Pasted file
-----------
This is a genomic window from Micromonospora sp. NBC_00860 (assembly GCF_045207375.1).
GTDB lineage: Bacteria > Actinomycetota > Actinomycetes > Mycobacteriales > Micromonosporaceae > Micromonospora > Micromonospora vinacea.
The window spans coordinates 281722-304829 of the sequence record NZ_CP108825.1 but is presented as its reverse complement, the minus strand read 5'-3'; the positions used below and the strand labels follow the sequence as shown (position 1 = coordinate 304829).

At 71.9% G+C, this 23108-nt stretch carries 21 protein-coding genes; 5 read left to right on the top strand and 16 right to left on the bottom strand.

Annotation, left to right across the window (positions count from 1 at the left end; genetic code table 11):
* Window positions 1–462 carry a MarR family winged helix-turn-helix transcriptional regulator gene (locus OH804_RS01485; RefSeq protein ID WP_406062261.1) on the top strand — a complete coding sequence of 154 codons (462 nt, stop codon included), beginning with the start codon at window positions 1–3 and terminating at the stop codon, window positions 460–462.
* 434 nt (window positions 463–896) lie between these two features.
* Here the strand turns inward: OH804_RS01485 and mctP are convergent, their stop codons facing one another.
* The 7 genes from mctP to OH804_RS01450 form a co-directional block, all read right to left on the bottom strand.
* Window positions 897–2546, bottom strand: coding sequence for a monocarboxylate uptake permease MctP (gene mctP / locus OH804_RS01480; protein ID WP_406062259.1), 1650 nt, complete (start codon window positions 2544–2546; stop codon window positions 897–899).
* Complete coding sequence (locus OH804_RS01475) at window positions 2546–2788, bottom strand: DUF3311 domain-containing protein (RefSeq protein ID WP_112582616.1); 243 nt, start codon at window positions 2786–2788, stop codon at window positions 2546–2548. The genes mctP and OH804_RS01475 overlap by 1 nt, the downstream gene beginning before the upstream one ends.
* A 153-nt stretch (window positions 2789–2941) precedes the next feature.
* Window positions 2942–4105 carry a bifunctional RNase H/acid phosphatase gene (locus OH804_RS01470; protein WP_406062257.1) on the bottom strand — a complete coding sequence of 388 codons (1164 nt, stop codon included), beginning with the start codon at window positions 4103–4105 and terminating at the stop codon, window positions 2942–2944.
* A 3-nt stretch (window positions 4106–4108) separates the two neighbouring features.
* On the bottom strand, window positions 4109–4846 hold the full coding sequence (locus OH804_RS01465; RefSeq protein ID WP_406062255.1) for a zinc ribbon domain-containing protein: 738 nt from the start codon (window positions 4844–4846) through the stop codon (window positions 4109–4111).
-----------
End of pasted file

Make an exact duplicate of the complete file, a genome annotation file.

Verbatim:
This is a genomic window from Micromonospora sp. NBC_00860 (assembly GCF_045207375.1).
GTDB lineage: Bacteria > Actinomycetota > Actinomycetes > Mycobacteriales > Micromonosporaceae > Micromonospora > Micromonospora vinacea.
The window spans coordinates 281722-304829 of the sequence record NZ_CP108825.1 but is presented as its reverse complement, the minus strand read 5'-3'; the positions used below and the strand labels follow the sequence as shown (position 1 = coordinate 304829).

At 71.9% G+C, this 23108-nt stretch carries 21 protein-coding genes; 5 read left to right on the top strand and 16 right to left on the bottom strand.

Annotation, left to right across the window (positions count from 1 at the left end; genetic code table 11):
* Window positions 1–462 carry a MarR family winged helix-turn-helix transcriptional regulator gene (locus OH804_RS01485; RefSeq protein ID WP_406062261.1) on the top strand — a complete coding sequence of 154 codons (462 nt, stop codon included), beginning with the start codon at window positions 1–3 and terminating at the stop codon, window positions 460–462.
* 434 nt (window positions 463–896) lie between these two features.
* Here the strand turns inward: OH804_RS01485 and mctP are convergent, their stop codons facing one another.
* The 7 genes from mctP to OH804_RS01450 form a co-directional block, all read right to left on the bottom strand.
* Window positions 897–2546, bottom strand: coding sequence for a monocarboxylate uptake permease MctP (gene mctP / locus OH804_RS01480; protein ID WP_406062259.1), 1650 nt, complete (start codon window positions 2544–2546; stop codon window positions 897–899).
* Complete coding sequence (locus OH804_RS01475) at window positions 2546–2788, bottom strand: DUF3311 domain-containing protein (RefSeq protein ID WP_112582616.1); 243 nt, start codon at window positions 2786–2788, stop codon at window positions 2546–2548. The genes mctP and OH804_RS01475 overlap by 1 nt, the downstream gene beginning before the upstream one ends.
* A 153-nt stretch (window positions 2789–2941) precedes the next feature.
* Window positions 2942–4105 carry a bifunctional RNase H/acid phosphatase gene (locus OH804_RS01470; protein WP_406062257.1) on the bottom strand — a complete coding sequence of 388 codons (1164 nt, stop codon included), beginning with the start codon at window positions 4103–4105 and terminating at the stop codon, window positions 2942–2944.
* A 3-nt stretch (window positions 4106–4108) separates the two neighbouring features.
* On the bottom strand, window positions 4109–4846 hold the full coding sequence (locus OH804_RS01465; RefSeq protein ID WP_406062255.1) for a zinc ribbon domain-containing protein: 738 nt from the start codon (window positions 4844–4846) through the stop codon (window positions 4109–4111).